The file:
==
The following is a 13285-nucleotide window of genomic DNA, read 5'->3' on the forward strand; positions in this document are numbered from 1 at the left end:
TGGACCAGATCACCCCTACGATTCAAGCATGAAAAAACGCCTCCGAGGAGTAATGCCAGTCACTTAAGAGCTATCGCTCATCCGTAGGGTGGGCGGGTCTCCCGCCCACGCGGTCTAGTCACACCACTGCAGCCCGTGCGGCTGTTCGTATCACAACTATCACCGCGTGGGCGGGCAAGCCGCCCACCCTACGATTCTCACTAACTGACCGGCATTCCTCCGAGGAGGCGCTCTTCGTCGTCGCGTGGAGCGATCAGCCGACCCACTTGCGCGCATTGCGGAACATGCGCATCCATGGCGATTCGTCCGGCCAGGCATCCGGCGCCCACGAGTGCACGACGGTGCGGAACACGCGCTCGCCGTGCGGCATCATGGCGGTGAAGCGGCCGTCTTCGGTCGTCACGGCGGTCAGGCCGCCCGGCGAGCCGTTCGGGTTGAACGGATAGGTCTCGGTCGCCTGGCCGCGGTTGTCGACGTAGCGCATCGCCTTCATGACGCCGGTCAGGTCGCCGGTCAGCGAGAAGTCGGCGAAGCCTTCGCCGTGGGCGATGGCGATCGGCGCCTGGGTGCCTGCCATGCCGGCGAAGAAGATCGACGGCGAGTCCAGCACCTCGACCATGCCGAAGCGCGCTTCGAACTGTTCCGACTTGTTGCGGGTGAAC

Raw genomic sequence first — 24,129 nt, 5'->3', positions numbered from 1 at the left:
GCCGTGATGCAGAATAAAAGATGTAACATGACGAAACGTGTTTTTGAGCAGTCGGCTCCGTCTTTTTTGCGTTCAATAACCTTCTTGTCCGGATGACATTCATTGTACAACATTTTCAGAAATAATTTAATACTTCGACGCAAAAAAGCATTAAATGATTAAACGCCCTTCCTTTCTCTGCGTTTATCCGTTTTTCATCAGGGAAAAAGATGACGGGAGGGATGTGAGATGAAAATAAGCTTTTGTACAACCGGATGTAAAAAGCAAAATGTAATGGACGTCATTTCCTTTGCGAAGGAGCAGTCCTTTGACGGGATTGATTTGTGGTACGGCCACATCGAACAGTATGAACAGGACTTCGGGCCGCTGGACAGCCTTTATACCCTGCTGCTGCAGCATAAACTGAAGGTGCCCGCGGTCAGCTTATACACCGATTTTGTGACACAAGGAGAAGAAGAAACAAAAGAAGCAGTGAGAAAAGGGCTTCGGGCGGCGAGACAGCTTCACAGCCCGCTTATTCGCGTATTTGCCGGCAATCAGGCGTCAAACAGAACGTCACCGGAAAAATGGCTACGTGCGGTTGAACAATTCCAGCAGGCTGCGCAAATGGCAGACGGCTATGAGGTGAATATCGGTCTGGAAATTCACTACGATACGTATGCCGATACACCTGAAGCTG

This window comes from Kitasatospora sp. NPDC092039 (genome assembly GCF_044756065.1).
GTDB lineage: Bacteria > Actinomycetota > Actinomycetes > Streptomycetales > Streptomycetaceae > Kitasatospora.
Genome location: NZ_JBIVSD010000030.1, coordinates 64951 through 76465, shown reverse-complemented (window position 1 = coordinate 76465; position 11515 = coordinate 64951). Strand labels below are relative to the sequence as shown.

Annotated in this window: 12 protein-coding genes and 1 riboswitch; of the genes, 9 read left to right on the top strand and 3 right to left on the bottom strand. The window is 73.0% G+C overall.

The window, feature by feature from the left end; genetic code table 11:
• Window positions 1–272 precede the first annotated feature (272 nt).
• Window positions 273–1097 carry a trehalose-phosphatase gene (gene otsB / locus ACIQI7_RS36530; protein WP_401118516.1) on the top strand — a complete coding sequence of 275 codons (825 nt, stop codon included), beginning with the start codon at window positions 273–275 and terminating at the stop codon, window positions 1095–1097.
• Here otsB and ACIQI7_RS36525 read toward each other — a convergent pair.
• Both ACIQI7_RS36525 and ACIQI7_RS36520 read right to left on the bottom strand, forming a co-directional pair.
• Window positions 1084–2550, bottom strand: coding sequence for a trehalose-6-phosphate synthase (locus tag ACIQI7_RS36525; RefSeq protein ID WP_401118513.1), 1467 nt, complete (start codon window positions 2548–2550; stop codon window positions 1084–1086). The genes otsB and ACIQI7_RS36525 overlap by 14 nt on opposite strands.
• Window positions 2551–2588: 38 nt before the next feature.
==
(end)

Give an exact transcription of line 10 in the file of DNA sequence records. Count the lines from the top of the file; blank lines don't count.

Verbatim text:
• Window positions 1–272 precede the first annotated feature (272 nt).